Tongues lolling and bulbous tummies protruding shamelessly, the painted wolves took advantage of dappled shade in a mopane glade to grab a few moments of shut-eye in the heat of a September afternoon in Khwai, Botswana. We too bunkered down, enjoying this moment of relative coolness in a parched landscape heading into the legendary ‘suicide month’ of oppressive heat before the first rains transform the landscape. September is prime game-viewing time – don’t tell a soul.
This is painted wolf (wild dog) country, and we encountered this group of ten on several occasions as we meandered along the bush tracks and floodplains for six blissful days. We also enjoyed regular encounters with mating lions (which strolled through camp one morning), a mother cheetah and her adolescent cub and, of course, elephants. So many elephants. During one particularly memorable game drive, we spent hours with the ‘dogs’ (again with fat tummies and bloody faces) while the mother cheetah and her cub played about 300 meters away in full view. The cub had a thing for elephant dung, hunting down and attacking them with intent. We also found two skittish young cheetahs who were new to the area – perhaps passing through in search of their own territory.
This was our 2021 Photographer of the Year winning group
– with a few personnel adjustments due to Covid-related travel complications
We spent six days in the vast Khwai Private Reserve, sandwiched between Chobe National Park and Moremi Game Reserve, sharing a name with the neighbouring legendary Khwai Community Concession. Of course, we enjoyed many extraordinary moments in Khwai, as Africa did her thing – enthralling us with her bounty and guile. We also enjoyed fireside chats that will stay with me for a long time to come. Safari adventures tend to shed barriers and foster cultural exchanges that open our horizons and make us better people. This was an exceptionally rewarding safari for us all, and long-term friendships were forged.
Two encounters stood out for me and are deserving of special mention
We spent most of one day in a sunken photographic hide at a pumped waterhole near the Chobe boundary (unfenced, of course) and ogled as huge elephant bulls arrived in droves to quench their thirst and socialize with old acquaintances. Many fights broke out as thirsty elephants jostled for position – some more determined individuals driving opponents back many skiddy meters – to the tune of squeals, trumpets and clashing ivory. Sometimes all of the elephants would vacate the water in haste and stand some distance away as if ordered to do so. Then, sure enough, within seconds, a particularly large and dominant bull would swagger in and calmly have his fill of the precious water. The experience is pretty surreal, as these giants loom above us, providing views of bellies and the underside of those huge wrinkled feet as they pad by within touching distance. The impressive collection of big camera lenses lay untouched in the corner, entirely superfluous. We emerged from our underground hide in awe of these incredible giants and acutely aware that elephants have very complex social lives and can communicate over vast distances.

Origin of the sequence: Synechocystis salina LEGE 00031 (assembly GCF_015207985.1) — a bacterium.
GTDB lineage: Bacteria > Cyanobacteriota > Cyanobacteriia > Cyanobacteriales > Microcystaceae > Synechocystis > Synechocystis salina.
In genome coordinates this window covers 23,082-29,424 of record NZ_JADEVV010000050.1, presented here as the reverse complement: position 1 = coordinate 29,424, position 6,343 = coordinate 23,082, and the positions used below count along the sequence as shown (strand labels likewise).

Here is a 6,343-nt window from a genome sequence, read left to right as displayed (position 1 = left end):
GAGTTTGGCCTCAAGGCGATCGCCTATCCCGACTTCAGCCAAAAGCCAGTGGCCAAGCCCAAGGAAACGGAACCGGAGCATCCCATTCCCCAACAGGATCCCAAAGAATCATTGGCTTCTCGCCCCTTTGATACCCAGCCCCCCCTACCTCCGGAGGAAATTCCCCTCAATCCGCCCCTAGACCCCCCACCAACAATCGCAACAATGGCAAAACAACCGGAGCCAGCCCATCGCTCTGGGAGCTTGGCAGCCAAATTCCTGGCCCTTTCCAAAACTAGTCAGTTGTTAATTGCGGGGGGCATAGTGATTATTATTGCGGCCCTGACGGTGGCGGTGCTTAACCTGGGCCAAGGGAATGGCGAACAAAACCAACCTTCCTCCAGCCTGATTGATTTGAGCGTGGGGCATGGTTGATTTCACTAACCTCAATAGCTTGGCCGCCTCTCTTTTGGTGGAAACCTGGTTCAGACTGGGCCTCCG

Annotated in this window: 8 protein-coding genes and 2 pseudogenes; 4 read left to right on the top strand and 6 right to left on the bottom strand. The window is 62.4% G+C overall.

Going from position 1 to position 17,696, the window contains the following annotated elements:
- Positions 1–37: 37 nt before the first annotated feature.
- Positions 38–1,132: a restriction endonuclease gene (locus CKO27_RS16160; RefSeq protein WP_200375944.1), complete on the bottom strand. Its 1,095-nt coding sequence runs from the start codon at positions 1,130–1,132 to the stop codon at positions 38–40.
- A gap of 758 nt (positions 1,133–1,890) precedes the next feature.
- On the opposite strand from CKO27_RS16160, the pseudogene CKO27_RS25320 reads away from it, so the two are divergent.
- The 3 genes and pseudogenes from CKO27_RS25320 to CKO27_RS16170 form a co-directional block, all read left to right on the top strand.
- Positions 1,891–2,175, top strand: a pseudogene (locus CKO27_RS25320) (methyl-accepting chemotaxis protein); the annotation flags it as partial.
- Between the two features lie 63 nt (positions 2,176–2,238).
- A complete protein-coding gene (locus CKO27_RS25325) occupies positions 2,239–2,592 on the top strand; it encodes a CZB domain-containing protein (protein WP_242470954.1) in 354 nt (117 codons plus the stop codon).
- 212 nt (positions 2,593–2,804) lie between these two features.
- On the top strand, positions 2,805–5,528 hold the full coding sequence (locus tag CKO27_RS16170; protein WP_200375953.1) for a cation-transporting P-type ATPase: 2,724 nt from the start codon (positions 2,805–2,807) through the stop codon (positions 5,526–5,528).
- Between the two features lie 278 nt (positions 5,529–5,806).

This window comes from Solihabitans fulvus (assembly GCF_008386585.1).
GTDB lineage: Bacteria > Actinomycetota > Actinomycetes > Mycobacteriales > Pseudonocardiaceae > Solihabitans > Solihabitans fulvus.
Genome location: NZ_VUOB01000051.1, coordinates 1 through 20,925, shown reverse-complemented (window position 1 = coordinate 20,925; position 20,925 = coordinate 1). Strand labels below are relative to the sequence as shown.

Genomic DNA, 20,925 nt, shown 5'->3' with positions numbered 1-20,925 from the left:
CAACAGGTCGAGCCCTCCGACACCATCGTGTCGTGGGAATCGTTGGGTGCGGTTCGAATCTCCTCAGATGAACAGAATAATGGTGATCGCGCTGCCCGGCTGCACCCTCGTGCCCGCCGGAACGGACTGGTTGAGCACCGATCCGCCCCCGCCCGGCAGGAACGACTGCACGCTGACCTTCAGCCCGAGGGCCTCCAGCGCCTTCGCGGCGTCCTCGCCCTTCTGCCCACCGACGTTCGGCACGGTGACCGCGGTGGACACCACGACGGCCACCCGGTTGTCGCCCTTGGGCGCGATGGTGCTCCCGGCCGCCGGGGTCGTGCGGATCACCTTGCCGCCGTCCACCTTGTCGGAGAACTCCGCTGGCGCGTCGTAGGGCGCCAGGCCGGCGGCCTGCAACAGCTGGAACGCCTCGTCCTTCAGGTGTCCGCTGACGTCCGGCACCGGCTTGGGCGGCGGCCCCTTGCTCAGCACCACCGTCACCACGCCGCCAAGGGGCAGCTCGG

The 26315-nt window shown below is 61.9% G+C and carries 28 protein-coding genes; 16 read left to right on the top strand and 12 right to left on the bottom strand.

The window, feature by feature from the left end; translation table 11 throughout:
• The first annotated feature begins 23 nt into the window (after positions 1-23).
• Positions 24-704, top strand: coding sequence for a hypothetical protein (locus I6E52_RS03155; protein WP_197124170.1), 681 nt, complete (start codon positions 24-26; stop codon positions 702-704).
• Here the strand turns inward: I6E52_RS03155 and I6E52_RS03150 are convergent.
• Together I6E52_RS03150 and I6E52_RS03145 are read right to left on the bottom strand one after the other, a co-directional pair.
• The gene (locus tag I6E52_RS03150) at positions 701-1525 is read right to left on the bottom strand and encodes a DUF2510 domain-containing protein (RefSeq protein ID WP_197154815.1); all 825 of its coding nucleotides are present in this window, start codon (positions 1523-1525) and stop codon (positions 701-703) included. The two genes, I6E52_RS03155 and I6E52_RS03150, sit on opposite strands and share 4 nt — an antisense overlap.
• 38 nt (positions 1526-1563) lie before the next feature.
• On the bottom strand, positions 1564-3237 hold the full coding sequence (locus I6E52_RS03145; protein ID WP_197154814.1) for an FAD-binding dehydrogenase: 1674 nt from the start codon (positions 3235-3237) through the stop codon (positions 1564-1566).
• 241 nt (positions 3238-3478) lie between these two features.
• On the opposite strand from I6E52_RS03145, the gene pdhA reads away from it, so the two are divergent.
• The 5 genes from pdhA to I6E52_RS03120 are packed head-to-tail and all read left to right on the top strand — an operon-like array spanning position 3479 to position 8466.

We were tracking a leopard during one game drive when we stumbled on a magnificent sight – probably my Moment of this safari. The Khwai River has many smaller channels and lagoons that were drying up at this time of year, leaving stranded fish and crustaceans. And working that bounty were thousands of birds – pelicans, herons, storks, ducks and fish eagles – taking turns to shepherd the fish to shallow areas for harvest. The energy of the moment was off-the-charts, and we spent a few hours entranced as this rolling mass of winged predators worked the shoals. (video) In the background, a fish eagle had burgled a massive catfish from a rather indignant marabou stork and was trying unsuccessfully to take off with his pilfered catch. Our return to camp found us again deep in thought about how nature works. And then, just as we thought the day could not get better, we were treated to a scrumptious lunch on a wooden platform overlooking the floodplains – in the cool shade of massive sausage trees.
Our lodgings were superb
I had stayed at Sable Alley on a previous safari and knew to expect bushveld luxury, excellent service and delicious food. I was not disappointed. However, it was Tuludi that blew me away. This recently-built lodge has taken bushveld luxury to new levels, with enormous bedrooms and so many private spaces in the common area it feels as if the entire lodge is yours. My favourite area is a treehouse library above the lodge common area and overlooking the floodplains – a wonderful private space to put one’s feet up and enjoy a quiet alcoholic beverage. Or two. I will be back. Two of our group were so taken by Tuludi that they have booked their family for an extended stay in 2022, and of course, they will enjoy our club member preferential rates.
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